Drontal® for cats.
Your cat might have worms without you even knowing about it. The two main types of intestinal worm affecting UK cats are roundworm and tapeworm and symptoms aren’t always easy to spot. Intestinal worms can easily be picked up by your cat e.g. from eating microscopic worm eggs from the environment, from hunting or from swallowing infected fleas when grooming. Kittens can even pick roundworms up from their mum when they suckle her milk.
Drontal cat worming tablets work fast to fight intestinal worms. Available in two different strengths of tablet, Drontal cat tablets kill every type of intestinal worm commonly found in UK cats.
Highly effective against all types of intestinal worm commonly found in UK cats, Drontal Cat and Drontal Cat XL tablets can be given with or without food and work quickly to combat worms in your cat.
It is recommended that an adult cat is treated for intestinal worms at least every three months. However, there may be situations when more frequent treatment is necessary, for example if your cat regularly hunts, monthly treatment may be recommended. Speak with your vet regarding suitable worming frequency for your cat.
Unfortunately, even if your cat never sets foot outside, she can still be at risk from intestinal worms. Fleas and rodents can carry worm larvae, and it’s often impossible to stop them from getting into your house. If your cat ingests an infected flea, such as when she is grooming herself, or if she catches an infected mouse, she can become infected with worms.
Drontal kills every type of intestinal worm commonly found in UK cats: the roundworms Toxocara cati and Toxascaris leonina, and the tapeworms Dipylidium caninum and Taenia taeniaeformis.
As with all medicines, side effects are possible. If you notice any adverse signs after using Drontal, please speak to your vet
You can give your cat or kitten her Drontal tablet with food or without. No special dietary measures are required, and you can continue to feed your pet in exactly the same way when giving the tablet
Half a Drontal Cat tablet, the smallest dose available, can be given to cats that weigh 2kg. The product should not be used in kittens that are less than 6 weeks old.
Correct dosing for Drontal Cat is detailed below:
- Body weight of cat (kg): 2kg, No. of Drontal Cat Film-Coated tablets: 0.5
- Body weight of cat (kg): 4kg, No. of Drontal Cat Film-Coated tablets: 1
- Body weight of cat (kg): 6kg, No. of Drontal Cat Film-Coated tablets: 1.5 or No. of Drontal Cat XL Film-Coated tablets: 1
- Body weight of cat (kg): 8kg, No. of Drontal Cat Film-Coated tablets: 2
- Body weight of cat (kg): 10kg, No. of Drontal Cat Film-Coated tablets: 1 plus 1 Drontal Cat XL Film-Coated tablet
Both Drontal Cat and Drontal Cat XL contain different amounts of the same two active ingredients: praziquantel and pyrantel embonate. These ingredients are effective and well-tolerated by cats –working together to kill intestinal worms.
Your cat is at risk from intestinal worms throughout the year. Roundworm eggs that are passed into the environment from other infected cats are very resilient and can survive environmental extremes for a year or more. Cats can also pick intestinal worms up from hunting, and swallowing infected fleas.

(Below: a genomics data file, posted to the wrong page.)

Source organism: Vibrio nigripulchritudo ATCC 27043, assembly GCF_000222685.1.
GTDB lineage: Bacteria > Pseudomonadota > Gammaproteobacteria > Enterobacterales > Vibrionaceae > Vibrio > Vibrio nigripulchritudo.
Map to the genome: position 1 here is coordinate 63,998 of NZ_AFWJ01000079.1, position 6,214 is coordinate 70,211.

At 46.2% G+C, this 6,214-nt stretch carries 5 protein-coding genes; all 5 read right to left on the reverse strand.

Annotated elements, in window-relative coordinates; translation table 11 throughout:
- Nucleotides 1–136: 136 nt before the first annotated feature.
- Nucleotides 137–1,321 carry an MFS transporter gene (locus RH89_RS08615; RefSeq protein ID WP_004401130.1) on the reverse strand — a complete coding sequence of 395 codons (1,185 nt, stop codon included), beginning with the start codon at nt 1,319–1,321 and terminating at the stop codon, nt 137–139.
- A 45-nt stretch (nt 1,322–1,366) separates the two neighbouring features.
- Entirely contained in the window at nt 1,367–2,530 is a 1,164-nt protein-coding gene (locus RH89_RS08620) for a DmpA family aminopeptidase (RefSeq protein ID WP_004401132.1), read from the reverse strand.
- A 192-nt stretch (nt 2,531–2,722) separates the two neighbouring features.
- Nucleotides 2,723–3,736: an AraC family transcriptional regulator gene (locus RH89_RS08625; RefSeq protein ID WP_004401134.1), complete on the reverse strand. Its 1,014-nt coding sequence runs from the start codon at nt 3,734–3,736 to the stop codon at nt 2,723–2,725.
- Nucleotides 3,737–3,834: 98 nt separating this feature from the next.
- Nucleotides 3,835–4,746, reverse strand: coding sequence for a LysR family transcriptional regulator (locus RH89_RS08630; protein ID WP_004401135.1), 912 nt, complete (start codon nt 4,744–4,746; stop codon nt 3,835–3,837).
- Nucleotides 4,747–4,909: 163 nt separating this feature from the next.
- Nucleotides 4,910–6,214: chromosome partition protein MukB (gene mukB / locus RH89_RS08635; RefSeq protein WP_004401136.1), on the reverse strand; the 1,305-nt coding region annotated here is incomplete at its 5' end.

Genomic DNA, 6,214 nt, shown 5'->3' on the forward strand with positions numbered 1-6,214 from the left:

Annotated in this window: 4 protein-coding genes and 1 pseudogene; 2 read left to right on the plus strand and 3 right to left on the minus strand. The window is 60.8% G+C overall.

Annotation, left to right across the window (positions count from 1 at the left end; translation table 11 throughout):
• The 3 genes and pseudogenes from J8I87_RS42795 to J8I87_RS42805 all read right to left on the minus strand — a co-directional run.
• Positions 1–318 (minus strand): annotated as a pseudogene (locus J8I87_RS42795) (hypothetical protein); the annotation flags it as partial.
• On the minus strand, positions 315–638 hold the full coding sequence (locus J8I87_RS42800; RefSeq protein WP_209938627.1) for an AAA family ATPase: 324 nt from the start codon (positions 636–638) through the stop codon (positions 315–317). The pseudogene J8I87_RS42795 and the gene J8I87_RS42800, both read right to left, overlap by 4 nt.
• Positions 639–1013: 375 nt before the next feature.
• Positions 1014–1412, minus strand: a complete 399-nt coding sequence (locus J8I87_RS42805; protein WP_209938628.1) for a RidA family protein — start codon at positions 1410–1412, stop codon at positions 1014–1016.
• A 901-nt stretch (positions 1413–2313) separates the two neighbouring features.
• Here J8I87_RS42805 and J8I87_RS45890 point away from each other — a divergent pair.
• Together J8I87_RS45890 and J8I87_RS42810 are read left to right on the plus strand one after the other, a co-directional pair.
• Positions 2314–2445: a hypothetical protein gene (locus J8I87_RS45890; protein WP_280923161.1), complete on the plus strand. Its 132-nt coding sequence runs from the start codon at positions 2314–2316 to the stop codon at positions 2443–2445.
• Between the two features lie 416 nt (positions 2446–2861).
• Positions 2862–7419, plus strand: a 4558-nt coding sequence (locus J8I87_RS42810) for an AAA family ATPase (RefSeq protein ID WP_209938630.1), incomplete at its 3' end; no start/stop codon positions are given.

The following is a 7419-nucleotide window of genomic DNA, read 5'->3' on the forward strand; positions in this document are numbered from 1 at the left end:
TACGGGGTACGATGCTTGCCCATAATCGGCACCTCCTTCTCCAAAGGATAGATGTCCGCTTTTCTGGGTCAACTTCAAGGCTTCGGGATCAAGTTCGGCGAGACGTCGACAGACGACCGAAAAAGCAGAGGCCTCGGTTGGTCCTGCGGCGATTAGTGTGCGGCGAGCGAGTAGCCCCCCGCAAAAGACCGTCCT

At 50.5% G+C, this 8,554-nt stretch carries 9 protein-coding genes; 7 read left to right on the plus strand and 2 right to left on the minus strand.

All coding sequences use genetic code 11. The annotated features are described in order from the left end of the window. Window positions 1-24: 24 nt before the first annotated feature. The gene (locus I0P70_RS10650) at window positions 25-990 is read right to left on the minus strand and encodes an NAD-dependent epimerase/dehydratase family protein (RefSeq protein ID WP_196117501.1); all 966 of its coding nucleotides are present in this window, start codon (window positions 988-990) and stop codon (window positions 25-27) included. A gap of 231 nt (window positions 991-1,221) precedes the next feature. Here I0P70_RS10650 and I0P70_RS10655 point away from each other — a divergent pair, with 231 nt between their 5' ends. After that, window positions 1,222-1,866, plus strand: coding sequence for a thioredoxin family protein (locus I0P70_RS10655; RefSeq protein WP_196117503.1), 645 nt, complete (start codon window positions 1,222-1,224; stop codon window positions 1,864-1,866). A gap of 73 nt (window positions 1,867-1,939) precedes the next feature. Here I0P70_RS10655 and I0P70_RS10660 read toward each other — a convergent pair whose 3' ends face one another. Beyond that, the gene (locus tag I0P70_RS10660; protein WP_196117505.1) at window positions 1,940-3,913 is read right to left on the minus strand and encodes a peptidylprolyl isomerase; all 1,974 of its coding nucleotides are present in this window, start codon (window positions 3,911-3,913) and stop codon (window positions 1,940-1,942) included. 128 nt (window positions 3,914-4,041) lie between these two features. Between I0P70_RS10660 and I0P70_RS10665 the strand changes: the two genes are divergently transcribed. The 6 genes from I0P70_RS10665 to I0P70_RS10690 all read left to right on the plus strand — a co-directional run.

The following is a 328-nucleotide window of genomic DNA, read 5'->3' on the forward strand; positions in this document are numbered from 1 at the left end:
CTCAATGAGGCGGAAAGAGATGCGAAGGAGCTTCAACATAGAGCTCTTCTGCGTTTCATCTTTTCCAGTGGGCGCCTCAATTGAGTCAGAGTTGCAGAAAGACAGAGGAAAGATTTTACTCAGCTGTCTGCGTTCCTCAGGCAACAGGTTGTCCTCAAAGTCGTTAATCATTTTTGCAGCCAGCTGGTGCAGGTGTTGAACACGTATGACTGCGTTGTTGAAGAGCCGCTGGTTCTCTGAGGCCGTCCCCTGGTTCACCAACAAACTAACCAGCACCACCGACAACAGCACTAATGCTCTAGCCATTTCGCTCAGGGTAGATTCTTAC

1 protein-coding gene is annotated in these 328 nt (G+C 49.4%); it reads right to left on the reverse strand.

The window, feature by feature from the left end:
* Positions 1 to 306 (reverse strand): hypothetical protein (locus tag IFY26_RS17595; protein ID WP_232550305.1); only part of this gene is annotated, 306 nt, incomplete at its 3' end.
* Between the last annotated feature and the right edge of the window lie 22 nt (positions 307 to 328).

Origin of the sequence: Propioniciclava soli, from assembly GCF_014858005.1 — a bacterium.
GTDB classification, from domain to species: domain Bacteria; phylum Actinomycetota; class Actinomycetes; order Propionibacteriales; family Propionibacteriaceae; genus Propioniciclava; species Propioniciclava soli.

Unfortunately some worms can also cause disease in people. If people accidentally eat roundworm eggs (which can get onto our hands from the environment or even from stroking pets), the larvae can travel through our bodies and potentially cause disease. If the larvae end up in the eye this can lead to blindness- this is a rare condition but obviously devastating when it does occur, and is one of the reasons that worming our pets is so important.
We can also become infected with an intermediate stage of some species of tapeworm if we swallow tapeworm eggs. It’s even possible (though uncommon) for people to develop a tapeworm infection if they swallow an infected flea.
Absolutely. Drontal can be used in conjunction with flea treatments such as Advantage, to kill intestinal worms and fight fleas.
Fleas can be infected with the larval stage of the flea tapeworm. If your dog swallows an infected flea, he can end up with a tapeworm living inside him.
Most of the time, you can’t. In many cases, you simply won't know if there are worms hidden inside her – but that doesn't mean there aren’t still warning signs to look out for. If symptoms do occur, they can include diarrhoea and vomiting, though these of course can be seen with many other conditions as well. You might see spaghetti-like worms in your cat’s stool or vomit, or rice-like segments around her bottom. Weight loss, lethargy and a bloated belly, are also a possibility, especially in younger animals.
Even if she isn’t showing any obvious signs, that doesn’t mean she wouldn’t be happier and healthier without a parasitic worm living in her gut! It’s also worth remembering that worms can pass disease to people too, so regularly worming pets helps protect their health, and also reduces the risk to you and your family.
There are three main ways that your cat can become infected with intestinal worms.
1) Eating worm eggs from the environment (the soil/sandpits/grass etc.)
2) From her mother: roundworms can be transmitted from Mum to her kittens while they suckle her milk.
3) From eating other infected animals. Rodents, rabbits, birds and even insects (such as fleas) can become infected with the larval stages of intestinal worms, and if our pets eat these (e.g. from hunting, or swallowing infected fleas when grooming), they can develop intestinal worms.
Unfortunately you can’t completely stop your pet being exposed to worms in the first place. However, regular worming with a product like Drontal will kill every type of intestinal worm present in UK cats, helping your cat to combat any unwanted passengers that she might pick up on her adventures.